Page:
Sacrificed Youth is a feature film by director Zhang Nuanxin, based on a novella by Zhang Manling. During the Cultural Revolution, seventeen-year-old Li Chun, daughter of urban intellectuals, is sent to a mountainous village in a Tai (Dai) minority region in Yunnan. Assigned to a family that includes ‘Dadie’ (Father), ‘Yiya’ (Grandmother) and ‘Dage’ (Elder Brother), Li joins a brigade of women who chop bamboo. Envious of the Tai uninhibitedness and sensuality, Li eventually discards her Han clothing and demeanour to ‘go native’. Trouble arises when she befriends a male Chinese intellectual, named Ren Jia, and rejects the love of her ‘Dage’. To avoid the ensuing hostilities, Li leaves the village. Eventually permitted to return to the city, she comes back to the village upon learning of floods that have killed both her Tai family and her Chinese friend.
Sacrificed Youth is filmed in an intimate documentary style, using non-professional actors and a first-person voice-over narrative. It recounts Li’s thoughts on two planes. The first contrasts her Han ‘civilized’ but repressed self with the idealized primal and unfettered Tai ‘other’. Although charmed by the youthful sensuality of Dai culture, Li is also aware of its shortcomings—poverty, ignorance, seasons passed in back-breaking labour, in contrast to Han culture that privileges age and wisdom.
The second relates Li’s past self—bonded with a nurturing environment—to a self-reliant but alienated present/future self. It is a tribute to a lost state of grace, a condition once known but no longer attainable, in which the pre-sexual individual was content within the warm maternal embrace.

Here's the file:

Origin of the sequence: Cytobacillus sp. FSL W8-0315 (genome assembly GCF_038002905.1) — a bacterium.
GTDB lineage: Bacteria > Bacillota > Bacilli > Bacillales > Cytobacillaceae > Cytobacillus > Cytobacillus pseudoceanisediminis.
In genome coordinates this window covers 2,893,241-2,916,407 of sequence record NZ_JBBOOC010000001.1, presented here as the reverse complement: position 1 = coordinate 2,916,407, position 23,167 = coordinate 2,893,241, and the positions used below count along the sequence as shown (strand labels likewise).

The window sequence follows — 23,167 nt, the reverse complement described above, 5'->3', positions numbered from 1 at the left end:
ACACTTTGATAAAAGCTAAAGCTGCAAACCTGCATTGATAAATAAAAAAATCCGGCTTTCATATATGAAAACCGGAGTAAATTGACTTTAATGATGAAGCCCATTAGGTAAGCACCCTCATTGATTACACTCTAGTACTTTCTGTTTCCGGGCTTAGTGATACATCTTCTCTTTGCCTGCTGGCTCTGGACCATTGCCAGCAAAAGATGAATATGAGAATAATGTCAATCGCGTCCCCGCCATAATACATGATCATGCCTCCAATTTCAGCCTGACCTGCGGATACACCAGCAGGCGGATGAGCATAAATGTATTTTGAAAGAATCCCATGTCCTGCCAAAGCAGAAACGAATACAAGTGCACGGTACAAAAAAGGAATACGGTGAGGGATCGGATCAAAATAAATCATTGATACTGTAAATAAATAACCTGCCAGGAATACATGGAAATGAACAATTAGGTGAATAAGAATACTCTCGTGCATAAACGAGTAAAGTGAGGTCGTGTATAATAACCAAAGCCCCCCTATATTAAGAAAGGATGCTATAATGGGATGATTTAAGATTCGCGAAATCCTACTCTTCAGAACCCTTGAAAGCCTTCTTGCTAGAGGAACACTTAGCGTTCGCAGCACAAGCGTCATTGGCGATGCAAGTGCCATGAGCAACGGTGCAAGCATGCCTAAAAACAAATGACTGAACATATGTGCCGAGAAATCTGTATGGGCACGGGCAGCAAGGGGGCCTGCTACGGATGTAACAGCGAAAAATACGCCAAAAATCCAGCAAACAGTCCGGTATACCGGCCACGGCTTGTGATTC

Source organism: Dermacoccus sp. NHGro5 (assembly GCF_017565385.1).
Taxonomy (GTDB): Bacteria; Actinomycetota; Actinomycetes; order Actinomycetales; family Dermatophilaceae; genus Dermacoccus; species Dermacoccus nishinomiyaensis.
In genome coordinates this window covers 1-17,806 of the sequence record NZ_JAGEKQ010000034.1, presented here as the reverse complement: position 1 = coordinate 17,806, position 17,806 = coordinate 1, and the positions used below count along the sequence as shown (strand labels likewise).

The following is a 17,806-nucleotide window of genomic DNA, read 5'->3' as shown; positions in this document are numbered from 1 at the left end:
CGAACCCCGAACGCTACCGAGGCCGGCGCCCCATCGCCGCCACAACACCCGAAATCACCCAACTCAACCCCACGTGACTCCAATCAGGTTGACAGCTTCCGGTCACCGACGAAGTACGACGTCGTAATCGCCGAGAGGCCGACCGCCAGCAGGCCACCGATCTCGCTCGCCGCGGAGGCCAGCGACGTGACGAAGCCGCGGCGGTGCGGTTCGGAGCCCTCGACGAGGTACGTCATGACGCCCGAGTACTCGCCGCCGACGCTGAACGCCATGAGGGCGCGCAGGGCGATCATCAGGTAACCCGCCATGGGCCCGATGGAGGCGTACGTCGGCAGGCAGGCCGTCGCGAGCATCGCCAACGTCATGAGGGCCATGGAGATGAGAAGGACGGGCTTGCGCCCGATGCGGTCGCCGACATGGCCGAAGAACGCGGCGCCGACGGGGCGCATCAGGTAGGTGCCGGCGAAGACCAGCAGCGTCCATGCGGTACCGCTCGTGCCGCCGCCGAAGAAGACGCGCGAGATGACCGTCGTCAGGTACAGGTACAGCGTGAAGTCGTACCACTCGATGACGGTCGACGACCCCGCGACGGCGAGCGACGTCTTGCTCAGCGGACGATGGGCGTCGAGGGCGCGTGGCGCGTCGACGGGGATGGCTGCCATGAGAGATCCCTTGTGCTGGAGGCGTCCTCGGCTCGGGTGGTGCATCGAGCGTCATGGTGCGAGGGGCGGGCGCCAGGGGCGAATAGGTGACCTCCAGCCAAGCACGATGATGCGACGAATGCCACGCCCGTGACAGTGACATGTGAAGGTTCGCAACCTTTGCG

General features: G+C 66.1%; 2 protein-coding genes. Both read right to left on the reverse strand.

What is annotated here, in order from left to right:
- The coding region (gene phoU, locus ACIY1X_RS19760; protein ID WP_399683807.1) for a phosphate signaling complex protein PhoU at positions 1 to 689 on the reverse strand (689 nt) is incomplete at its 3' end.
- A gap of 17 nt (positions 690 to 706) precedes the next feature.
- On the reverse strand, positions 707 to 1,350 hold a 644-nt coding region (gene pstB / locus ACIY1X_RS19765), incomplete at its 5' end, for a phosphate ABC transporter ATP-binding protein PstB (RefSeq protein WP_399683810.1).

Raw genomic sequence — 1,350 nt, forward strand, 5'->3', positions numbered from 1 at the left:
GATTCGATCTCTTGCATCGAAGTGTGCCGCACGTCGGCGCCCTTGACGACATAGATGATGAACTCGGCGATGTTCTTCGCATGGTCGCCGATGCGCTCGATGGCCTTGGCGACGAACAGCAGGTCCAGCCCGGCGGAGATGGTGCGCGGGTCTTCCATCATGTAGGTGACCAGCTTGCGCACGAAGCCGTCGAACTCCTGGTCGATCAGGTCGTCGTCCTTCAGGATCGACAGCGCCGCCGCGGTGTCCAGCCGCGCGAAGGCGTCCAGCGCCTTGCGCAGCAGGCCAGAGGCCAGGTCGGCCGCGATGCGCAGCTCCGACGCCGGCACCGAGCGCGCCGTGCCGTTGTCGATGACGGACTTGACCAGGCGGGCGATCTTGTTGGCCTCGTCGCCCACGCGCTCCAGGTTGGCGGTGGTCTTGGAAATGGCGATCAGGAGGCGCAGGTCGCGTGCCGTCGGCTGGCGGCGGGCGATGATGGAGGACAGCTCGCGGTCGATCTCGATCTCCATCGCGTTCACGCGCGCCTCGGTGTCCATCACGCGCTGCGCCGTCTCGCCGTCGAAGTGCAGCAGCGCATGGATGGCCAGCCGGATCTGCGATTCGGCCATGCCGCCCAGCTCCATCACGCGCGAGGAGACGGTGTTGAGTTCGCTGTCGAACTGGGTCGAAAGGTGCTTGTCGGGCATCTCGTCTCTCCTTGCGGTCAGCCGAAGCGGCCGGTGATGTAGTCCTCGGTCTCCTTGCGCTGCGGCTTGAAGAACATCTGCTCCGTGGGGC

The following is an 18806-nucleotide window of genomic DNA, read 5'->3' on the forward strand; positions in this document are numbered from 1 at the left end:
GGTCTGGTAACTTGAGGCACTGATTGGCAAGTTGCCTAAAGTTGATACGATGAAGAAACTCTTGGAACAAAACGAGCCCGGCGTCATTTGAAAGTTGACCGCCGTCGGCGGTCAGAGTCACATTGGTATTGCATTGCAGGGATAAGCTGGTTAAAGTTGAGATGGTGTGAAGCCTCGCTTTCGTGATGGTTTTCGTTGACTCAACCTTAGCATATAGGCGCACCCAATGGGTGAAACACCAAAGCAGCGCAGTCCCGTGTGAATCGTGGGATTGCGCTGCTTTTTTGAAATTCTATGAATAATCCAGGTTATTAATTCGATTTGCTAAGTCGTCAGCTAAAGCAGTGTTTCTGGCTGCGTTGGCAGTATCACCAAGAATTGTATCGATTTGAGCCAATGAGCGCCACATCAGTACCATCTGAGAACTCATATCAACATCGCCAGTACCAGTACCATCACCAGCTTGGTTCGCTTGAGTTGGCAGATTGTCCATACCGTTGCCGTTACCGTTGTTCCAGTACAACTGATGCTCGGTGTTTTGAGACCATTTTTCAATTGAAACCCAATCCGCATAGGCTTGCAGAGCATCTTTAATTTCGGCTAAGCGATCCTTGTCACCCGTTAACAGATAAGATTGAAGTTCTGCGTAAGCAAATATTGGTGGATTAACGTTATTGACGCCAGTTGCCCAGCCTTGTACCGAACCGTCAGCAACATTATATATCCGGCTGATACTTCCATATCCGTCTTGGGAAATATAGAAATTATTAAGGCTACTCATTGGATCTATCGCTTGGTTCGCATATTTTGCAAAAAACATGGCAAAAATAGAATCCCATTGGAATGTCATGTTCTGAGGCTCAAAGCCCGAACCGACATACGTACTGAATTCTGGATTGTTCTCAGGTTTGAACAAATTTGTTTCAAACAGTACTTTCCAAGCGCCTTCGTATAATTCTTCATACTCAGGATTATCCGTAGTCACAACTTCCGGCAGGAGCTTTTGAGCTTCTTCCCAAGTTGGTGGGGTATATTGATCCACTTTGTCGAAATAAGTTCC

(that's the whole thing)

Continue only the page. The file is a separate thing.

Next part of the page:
—Encyclopedia of Contemporary Chinese Culture
One of the most famous women film directors in China, Zhang Nuanxin (b. 27 October 1940, Liaoning province; d. 28 May 1995, Beijing) first attracted critical attention in the early 1980s when she published ‘The Modernization of Film Language’, co-authored with her husband Li Tuo, a noted literary critic. The essay criticized the conventional Chinese approach to filmmaking, which views film as no more than an illustration for literary works. Zhang urged her colleagues to pay greater attention to the visual qualities of cinema. The essay sparked a debate among mainland filmmakers and critics and contributed greatly to the rise of a new Chinese cinema.
Graduating from the Directing Department of Beijing Film Academy (BFA) as early as 1962, Zhang had to wait until 1981 to direct her first feature, Drive to Win. This sports film was awarded Best Film prize by the Ministry of Culture in 1981 and earned Zhang Best Director award at the 1982 China Golden Rooster Awards. In many ways, Drive… read more